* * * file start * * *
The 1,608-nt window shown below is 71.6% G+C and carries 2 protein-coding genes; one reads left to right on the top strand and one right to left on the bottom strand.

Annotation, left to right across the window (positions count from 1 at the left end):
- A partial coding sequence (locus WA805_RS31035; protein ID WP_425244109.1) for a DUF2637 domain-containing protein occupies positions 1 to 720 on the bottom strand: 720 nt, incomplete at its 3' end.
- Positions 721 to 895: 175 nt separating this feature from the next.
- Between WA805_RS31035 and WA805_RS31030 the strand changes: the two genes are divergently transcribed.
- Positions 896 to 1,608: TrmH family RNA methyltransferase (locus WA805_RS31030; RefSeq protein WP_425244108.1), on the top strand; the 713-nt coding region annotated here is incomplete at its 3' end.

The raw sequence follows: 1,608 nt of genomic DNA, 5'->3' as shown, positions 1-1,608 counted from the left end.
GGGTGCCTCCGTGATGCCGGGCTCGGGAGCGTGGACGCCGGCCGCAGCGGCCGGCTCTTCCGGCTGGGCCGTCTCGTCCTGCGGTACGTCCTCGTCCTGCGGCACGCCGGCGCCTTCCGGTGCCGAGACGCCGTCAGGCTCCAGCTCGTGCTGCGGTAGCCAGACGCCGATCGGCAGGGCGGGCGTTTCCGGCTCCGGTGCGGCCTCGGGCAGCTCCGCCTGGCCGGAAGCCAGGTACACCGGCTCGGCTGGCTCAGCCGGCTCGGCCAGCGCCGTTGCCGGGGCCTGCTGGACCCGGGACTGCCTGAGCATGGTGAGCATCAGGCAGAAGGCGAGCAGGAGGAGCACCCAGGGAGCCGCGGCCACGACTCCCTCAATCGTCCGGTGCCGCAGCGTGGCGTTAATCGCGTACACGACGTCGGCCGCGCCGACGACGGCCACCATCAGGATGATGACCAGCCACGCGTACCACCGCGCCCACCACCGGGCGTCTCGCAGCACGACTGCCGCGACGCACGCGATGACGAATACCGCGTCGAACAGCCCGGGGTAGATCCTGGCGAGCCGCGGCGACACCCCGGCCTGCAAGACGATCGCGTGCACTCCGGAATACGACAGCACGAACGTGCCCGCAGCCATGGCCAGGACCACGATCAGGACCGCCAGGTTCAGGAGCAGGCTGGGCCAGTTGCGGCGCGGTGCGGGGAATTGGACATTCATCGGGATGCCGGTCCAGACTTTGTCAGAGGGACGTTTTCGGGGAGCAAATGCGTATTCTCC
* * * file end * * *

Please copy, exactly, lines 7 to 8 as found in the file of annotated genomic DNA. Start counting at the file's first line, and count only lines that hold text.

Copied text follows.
The raw sequence follows: 1,608 nt of genomic DNA, 5'->3' as shown, positions 1-1,608 counted from the left end.
GGGTGCCTCCGTGATGCCGGGCTCGGGAGCGTGGACGCCGGCCGCAGCGGCCGGCTCTTCCGGCTGGGCCGTCTCGTCCTGCGGTACGTCCTCGTCCTGCGGCACGCCGGCGCCTTCCGGTGCCGAGACGCCGTCAGGCTCCAGCTCGTGCTGCGGTAGCCAGACGCCGATCGGCAGGGCGGGCGTTTCCGGCTCCGGTGCGGCCTCGGGCAGCTCCGCCTGGCCGGAAGCCAGGTACACCGGCTCGGCTGGCTCAGCCGGCTCGGCCAGCGCCGTTGCCGGGGCCTGCTGGACCCGGGACTGCCTGAGCATGGTGAGCATCAGGCAGAAGGCGAGCAGGAGGAGCACCCAGGGAGCCGCGGCCACGACTCCCTCAATCGTCCGGTGCCGCAGCGTGGCGTTAATCGCGTACACGACGTCGGCCGCGCCGACGACGGCCACCATCAGGATGATGACCAGCCACGCGTACCACCGCGCCCACCACCGGGCGTCTCGCAGCACGACTGCCGCGACGCACGCGATGACGAATACCGCGTCGAACAGCCCGGGGTAGATCCTGGCGAGCCGCGGCGACACCCCGGCCTGCAAGACGATCGCGTGCACTCCGGAATACGACAGCACGAACGTGCCCGCAGCCATGGCCAGGACCACGATCAGGACCGCCAGGTTCAGGAGCAGGCTGGGCCAGTTGCGGCGCGGTGCGGGGAATTGGACATTCATCGGGATGCCGGTCCAGACTTTGTCAGAGGGACGTTTTCGGGGAGCAAATGCGTATTCTCC